The Airbus and Boeing subsidy battle is far from over


After 17 years, millions of dollars in legal fees and much bad blood between Boeing and Airbus, the world’s longest-running trade dispute is over at last. At least that is how the EU and US were heralding the agreement on Tuesday to suspend tariffs in the row over subsidies to the world’s two biggest aircraft makers.

But behind the ministerial backslapping and triumphant declarations of a shift from “litigation to collaboration”, the truth is that nothing has yet been concluded that will put a permanent end to the dispute.

The two sides have merely decided to put aside their tit-for-tat tariffs, leave unresolved for now the root causes of their disagreements, and give themselves five years to come up with a mutually acceptable framework for supporting their aerospace industries.

Do not doubt that rancour still simmers. Boeing’s comment that the EU was now committed to addressing so-called launch aid for new aircraft speaks volumes. The deal as announced to the world on Tuesday commits the EU to no such thing. It merely states that “the two sides will continue to confer on addressing outstanding support measures”.

For the US, that means ending Europe’s system of providing loans for new aircraft launches, repayable when the jet wins a certain level of export orders. The system has been judged legal by the World Trade Organization, as long as the loan is made at market rates — which has not always been the case. But it protects Airbus from the cost of failure. And for Europe, the issue is the support given to Boeing through state tax breaks and defence-funded research that benefits the commercial aircraft division.

People close to both sides said that as late as Friday, a deal in time for US president Joe Biden’s EU summit appeared unlikely, given that Boeing continued to insist that Airbus refund support going back decades.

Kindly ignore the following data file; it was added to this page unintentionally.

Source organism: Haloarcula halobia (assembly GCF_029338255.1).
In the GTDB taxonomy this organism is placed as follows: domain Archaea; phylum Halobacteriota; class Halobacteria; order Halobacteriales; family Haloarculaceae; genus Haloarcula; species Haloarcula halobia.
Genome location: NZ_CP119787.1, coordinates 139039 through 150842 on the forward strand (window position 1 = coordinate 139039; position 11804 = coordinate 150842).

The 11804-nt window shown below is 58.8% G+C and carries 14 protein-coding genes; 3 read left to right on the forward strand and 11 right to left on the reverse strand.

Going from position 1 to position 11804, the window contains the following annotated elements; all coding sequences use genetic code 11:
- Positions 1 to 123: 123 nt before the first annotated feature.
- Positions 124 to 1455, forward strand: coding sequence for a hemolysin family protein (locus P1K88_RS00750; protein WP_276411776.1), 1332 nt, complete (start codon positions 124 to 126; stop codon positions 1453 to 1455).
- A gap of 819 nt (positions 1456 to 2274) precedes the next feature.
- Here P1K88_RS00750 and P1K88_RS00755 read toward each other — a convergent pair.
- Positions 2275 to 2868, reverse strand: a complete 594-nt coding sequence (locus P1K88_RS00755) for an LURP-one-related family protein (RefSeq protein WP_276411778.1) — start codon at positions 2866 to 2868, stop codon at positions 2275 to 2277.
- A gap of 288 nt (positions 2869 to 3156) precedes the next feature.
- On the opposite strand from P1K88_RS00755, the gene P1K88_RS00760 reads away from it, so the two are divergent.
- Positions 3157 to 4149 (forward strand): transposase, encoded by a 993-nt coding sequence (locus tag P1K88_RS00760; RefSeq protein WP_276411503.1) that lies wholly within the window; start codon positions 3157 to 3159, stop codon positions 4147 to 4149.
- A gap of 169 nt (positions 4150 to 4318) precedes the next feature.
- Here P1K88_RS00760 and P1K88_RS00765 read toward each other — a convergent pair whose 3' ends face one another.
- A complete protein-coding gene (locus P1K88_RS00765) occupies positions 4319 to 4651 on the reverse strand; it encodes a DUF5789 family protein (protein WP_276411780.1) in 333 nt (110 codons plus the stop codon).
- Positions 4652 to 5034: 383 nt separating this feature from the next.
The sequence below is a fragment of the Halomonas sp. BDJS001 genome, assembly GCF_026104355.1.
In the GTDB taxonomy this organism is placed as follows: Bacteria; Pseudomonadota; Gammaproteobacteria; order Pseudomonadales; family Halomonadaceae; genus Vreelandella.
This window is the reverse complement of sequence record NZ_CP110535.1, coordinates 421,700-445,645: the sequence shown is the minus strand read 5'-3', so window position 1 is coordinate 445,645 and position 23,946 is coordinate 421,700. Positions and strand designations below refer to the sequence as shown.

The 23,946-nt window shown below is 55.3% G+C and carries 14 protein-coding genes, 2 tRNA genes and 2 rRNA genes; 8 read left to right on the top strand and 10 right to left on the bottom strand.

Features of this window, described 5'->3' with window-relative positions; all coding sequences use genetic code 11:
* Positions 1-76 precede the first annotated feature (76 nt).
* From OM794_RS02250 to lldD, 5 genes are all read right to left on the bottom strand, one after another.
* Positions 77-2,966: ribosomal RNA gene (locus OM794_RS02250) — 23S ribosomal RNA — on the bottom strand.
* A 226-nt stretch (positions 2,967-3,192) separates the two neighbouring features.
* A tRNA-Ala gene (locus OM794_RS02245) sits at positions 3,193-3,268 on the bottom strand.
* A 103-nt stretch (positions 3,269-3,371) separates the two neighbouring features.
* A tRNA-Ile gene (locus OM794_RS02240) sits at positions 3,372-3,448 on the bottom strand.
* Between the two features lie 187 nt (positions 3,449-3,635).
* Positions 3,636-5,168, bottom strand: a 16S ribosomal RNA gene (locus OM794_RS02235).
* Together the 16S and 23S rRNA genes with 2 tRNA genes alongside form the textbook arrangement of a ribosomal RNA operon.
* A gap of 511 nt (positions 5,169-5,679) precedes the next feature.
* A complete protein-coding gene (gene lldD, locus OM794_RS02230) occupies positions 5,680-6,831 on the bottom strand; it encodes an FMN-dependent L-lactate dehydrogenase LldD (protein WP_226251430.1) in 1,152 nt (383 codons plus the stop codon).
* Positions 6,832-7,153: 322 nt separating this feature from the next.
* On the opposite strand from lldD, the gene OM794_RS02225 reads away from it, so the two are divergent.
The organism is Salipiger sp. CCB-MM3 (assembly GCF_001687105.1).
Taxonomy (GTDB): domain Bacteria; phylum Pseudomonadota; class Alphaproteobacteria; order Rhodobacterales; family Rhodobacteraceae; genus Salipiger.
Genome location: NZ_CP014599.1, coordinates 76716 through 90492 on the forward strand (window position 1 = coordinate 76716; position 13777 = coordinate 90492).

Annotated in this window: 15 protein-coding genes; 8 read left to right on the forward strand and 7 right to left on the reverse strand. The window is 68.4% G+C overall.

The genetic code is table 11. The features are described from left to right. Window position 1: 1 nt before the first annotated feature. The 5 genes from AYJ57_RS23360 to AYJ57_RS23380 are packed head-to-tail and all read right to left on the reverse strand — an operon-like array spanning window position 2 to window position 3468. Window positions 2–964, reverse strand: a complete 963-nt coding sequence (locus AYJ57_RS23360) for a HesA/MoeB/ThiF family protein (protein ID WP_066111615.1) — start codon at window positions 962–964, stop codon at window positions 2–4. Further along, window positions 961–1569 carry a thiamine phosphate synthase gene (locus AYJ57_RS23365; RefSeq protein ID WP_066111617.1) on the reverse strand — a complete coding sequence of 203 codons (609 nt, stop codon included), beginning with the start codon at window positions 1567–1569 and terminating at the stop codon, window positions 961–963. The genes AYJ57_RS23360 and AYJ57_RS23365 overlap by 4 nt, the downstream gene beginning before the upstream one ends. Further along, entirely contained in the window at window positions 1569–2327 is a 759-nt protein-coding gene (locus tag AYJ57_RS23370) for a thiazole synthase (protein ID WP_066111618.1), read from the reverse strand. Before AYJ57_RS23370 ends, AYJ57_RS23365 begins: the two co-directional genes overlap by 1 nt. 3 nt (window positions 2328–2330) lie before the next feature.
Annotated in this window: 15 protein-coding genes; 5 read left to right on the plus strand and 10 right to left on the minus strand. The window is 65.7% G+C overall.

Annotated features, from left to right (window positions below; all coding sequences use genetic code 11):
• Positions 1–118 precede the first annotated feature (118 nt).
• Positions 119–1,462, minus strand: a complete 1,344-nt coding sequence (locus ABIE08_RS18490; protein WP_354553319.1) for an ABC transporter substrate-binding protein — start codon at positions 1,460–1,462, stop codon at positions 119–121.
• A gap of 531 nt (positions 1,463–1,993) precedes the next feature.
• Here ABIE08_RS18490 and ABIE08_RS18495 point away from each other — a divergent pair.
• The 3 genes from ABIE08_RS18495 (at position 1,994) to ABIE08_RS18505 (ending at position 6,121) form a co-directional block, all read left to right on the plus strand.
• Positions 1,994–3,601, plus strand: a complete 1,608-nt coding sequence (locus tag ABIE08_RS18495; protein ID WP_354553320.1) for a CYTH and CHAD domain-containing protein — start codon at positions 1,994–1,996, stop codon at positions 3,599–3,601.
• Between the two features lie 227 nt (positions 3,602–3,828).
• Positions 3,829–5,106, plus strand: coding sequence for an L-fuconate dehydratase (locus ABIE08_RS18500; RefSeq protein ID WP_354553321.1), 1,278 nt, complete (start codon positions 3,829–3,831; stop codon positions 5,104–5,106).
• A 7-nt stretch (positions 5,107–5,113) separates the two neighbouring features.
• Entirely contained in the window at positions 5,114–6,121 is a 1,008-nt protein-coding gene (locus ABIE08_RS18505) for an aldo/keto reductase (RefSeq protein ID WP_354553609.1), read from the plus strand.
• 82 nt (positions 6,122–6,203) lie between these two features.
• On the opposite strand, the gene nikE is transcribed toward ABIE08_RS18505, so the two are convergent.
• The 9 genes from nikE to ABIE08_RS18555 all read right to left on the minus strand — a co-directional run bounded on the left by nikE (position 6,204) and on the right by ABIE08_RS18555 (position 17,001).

But at the weekend the negotiators appear to have opted for a new approach. They chose to explore ways of improving the dialogue between the two sides in the hopes of a future agreement. This includes regular contact between EU and US trade ministers in a joint working group, and transparency on research and development funding.

The hard work starts now. Finding a framework that suits both sides will not be easy. But each has recognised that time is running out for the decades-long commercial duopoly enjoyed by their aerospace champions.

Later this year China’s C919 single aisle — a rival to Boeing’s 737 and Airbus’s A320 — is expected to enter commercial service. While its range and fuel efficiency are uncompetitive with the newest from Boeing and Airbus, China’s state-owned airlines have been lined up to guarantee the aircraft’s success with multiple orders.

Its development has been smoothed by about $49bn to $72bn in state-related support over the years to government-owned manufacturer Comac, according to the Washington-based think-tank Center for Strategic and International Studies. While the first variant of the C919 may have a limited customer base, future iterations could be far more competitive on a global scale — especially if backed by soft loans to customers.

Both the EU and the US have finally realised that if there is no agreement on what constitutes a level playing field, they can hardly complain about China’s backing for its own aerospace champion. The deal is more about self-preservation than ending a trade dispute.

But, to be truly effective, the working group should bring in other aerospace nations, such as the UK, Brazil and Canada. If all are agreed on what constitutes acceptable state support, it may give more weight to demands for transparency from China.

All in all, the measures agreed this week could pave the way for a fairer competitive landscape. But they have also, once and for all, buried the notion that civil aerospace has ever been a truly commercial enterprise.

In their statements on Tuesday, the two sides do not question the legitimacy of government support for their aerospace companies. Instead, they focus on how to define what support can be given, and on what terms. “It is really about what is an acceptable level of subsidisation,” said a Geneva-based trade lawyer.

Sash Tusa, aerospace analyst at Agency Partners, said: “This is the start of realisation that civil aerospace is . . . the very business of governments and states.”

Many of us have known this for years. It is just a shame that it took 17 years, millions of dollars and a lot of hot air to dispel the illusion.


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